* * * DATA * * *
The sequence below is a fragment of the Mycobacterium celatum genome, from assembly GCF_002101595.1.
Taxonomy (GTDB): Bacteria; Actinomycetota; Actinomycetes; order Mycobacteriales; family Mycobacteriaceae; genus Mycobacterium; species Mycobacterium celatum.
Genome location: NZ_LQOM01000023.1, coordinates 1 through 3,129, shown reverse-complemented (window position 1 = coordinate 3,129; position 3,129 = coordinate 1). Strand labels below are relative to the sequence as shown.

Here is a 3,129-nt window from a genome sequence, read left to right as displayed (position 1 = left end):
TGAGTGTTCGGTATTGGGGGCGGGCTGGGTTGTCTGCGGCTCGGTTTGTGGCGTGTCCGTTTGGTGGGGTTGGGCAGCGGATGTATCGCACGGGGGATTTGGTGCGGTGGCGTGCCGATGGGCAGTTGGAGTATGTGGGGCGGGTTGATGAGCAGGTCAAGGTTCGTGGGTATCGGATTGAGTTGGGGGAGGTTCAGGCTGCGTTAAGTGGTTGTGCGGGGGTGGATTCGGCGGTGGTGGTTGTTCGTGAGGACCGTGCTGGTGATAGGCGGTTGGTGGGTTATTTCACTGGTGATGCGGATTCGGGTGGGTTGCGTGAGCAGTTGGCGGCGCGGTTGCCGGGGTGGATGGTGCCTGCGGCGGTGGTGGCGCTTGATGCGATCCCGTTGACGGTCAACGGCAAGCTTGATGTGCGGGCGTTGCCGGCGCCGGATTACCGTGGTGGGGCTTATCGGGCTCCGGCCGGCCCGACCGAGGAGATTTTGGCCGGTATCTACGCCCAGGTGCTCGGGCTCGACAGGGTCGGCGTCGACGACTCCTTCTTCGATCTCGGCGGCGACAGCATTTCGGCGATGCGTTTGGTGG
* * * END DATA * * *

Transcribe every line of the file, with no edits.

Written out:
The sequence below is a fragment of the Mycobacterium celatum genome, from assembly GCF_002101595.1.
Taxonomy (GTDB): Bacteria; Actinomycetota; Actinomycetes; order Mycobacteriales; family Mycobacteriaceae; genus Mycobacterium; species Mycobacterium celatum.
Genome location: NZ_LQOM01000023.1, coordinates 1 through 3,129, shown reverse-complemented (window position 1 = coordinate 3,129; position 3,129 = coordinate 1). Strand labels below are relative to the sequence as shown.

Here is a 3,129-nt window from a genome sequence, read left to right as displayed (position 1 = left end):
TGAGTGTTCGGTATTGGGGGCGGGCTGGGTTGTCTGCGGCTCGGTTTGTGGCGTGTCCGTTTGGTGGGGTTGGGCAGCGGATGTATCGCACGGGGGATTTGGTGCGGTGGCGTGCCGATGGGCAGTTGGAGTATGTGGGGCGGGTTGATGAGCAGGTCAAGGTTCGTGGGTATCGGATTGAGTTGGGGGAGGTTCAGGCTGCGTTAAGTGGTTGTGCGGGGGTGGATTCGGCGGTGGTGGTTGTTCGTGAGGACCGTGCTGGTGATAGGCGGTTGGTGGGTTATTTCACTGGTGATGCGGATTCGGGTGGGTTGCGTGAGCAGTTGGCGGCGCGGTTGCCGGGGTGGATGGTGCCTGCGGCGGTGGTGGCGCTTGATGCGATCCCGTTGACGGTCAACGGCAAGCTTGATGTGCGGGCGTTGCCGGCGCCGGATTACCGTGGTGGGGCTTATCGGGCTCCGGCCGGCCCGACCGAGGAGATTTTGGCCGGTATCTACGCCCAGGTGCTCGGGCTCGACAGGGTCGGCGTCGACGACTCCTTCTTCGATCTCGGCGGCGACAGCATTTCGGCGATGCGTTTGGTGG